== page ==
Resistance training prevents age-related tendon damage

A study published online inĀ The FASEB JournalĀ suggests that resistance training may prevent age-related tendon problems, such as ruptures and tendinopathies. In the report, scientists used different groups of sedentary and resistance-trained rats to reveal that the tendons of trained rats showed fewer signs of age-related damage than their sedentary counterparts. If this proves true in humans, it would provide further evidence that resistance training can have beneficial effects throughout one’s lifespan.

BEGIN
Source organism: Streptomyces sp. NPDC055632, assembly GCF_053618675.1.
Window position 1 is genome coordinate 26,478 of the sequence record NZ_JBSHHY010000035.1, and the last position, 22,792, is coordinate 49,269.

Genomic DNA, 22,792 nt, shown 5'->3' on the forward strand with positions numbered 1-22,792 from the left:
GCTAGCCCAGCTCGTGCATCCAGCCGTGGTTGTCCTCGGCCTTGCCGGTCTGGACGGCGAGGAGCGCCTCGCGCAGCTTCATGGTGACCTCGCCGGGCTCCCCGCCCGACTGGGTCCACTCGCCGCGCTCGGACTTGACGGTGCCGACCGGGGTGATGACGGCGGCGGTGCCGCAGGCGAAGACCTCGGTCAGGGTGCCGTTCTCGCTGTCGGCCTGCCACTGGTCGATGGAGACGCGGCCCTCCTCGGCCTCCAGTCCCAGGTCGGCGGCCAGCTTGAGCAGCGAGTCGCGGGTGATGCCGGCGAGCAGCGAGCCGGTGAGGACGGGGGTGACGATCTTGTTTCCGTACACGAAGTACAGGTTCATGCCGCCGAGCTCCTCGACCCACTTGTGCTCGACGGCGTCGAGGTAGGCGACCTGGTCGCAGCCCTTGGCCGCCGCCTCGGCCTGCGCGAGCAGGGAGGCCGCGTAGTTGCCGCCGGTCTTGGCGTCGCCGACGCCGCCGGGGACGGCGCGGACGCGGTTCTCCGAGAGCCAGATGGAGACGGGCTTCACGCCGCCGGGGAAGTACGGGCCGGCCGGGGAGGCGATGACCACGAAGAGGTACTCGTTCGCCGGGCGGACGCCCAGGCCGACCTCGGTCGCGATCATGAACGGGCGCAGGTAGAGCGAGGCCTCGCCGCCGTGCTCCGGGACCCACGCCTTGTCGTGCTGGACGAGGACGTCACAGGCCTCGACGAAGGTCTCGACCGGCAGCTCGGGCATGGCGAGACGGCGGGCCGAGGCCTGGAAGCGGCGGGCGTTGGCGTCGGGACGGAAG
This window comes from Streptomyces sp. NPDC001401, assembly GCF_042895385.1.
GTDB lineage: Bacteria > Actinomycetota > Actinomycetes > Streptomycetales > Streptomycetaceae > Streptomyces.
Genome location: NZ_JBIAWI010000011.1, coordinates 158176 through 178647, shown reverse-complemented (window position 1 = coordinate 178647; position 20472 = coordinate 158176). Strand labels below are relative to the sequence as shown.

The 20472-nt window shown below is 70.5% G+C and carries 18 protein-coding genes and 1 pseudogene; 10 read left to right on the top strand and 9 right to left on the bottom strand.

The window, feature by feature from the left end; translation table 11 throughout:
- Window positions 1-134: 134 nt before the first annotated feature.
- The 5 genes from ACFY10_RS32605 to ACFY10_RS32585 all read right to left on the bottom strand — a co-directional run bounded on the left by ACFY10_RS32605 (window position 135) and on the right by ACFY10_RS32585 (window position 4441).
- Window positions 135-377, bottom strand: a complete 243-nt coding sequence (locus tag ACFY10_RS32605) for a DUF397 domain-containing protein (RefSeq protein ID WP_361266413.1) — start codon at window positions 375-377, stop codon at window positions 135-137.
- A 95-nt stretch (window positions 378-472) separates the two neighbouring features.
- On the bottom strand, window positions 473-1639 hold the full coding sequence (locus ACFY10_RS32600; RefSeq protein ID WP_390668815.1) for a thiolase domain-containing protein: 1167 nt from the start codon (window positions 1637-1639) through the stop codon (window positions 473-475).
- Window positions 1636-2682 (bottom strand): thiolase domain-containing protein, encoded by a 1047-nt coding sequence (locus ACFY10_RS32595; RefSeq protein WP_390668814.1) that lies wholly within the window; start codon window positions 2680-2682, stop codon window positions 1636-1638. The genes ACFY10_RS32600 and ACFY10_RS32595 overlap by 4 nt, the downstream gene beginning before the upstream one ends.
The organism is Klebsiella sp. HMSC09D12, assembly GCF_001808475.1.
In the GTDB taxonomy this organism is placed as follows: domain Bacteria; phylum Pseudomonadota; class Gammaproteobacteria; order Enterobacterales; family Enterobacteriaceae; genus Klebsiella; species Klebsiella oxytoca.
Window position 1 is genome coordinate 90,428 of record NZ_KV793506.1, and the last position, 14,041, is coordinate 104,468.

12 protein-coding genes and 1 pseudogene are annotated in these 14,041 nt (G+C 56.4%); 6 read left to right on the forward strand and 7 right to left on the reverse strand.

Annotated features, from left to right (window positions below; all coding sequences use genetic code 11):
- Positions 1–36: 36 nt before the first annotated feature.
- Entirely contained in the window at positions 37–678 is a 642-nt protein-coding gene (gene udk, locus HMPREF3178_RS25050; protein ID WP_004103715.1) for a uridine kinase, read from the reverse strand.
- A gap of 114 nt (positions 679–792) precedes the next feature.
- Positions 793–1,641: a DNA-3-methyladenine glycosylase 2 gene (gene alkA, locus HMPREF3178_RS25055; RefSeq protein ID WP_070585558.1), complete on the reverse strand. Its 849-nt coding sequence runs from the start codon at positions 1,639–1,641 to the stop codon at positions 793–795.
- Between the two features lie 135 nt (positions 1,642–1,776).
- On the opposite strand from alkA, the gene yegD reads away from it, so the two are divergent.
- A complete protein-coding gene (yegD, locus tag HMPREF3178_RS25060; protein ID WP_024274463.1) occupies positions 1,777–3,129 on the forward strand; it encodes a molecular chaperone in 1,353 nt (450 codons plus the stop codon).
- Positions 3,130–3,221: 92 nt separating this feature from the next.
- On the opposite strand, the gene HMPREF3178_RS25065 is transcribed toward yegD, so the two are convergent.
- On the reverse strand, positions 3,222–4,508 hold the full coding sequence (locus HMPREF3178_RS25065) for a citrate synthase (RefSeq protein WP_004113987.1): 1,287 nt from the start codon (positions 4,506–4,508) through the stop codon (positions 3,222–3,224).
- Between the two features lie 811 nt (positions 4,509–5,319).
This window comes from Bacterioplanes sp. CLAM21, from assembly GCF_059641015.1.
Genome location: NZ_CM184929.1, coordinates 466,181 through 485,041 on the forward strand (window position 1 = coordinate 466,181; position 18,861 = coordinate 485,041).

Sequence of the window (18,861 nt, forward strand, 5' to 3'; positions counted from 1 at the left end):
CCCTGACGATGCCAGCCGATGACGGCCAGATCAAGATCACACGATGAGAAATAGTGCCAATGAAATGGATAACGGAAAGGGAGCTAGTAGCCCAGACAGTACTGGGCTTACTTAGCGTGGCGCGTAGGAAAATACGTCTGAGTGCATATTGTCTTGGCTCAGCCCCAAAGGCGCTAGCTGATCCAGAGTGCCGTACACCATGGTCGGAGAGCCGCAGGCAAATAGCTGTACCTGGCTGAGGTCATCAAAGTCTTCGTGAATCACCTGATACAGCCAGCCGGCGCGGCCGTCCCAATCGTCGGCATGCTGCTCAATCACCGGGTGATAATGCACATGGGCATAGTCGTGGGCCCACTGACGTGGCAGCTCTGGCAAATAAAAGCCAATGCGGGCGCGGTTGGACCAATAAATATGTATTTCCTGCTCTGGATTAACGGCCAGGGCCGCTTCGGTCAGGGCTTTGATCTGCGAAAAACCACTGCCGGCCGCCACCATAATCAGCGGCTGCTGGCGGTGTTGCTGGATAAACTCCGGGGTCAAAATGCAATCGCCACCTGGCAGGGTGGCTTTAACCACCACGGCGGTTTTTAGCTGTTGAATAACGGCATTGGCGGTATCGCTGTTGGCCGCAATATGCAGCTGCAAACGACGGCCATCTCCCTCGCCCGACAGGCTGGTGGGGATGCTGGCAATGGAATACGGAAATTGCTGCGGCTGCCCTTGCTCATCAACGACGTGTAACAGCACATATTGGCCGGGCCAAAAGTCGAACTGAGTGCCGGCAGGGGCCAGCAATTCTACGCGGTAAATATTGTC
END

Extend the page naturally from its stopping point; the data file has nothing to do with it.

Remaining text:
“The relationship between aging and tendon disorders is not well documented,” said Rita de Cassia Marqueti Durigan, Ph.D., a researcher involved in the work from the Rehabilitation Science Program, University of Brasilia, in Brasilia, Brazil. “To restrain and revert the deleterious aging process, resistance training can be used as an important tool to prevent degeneration and even restore tendon functions.”

Full story at Science Daily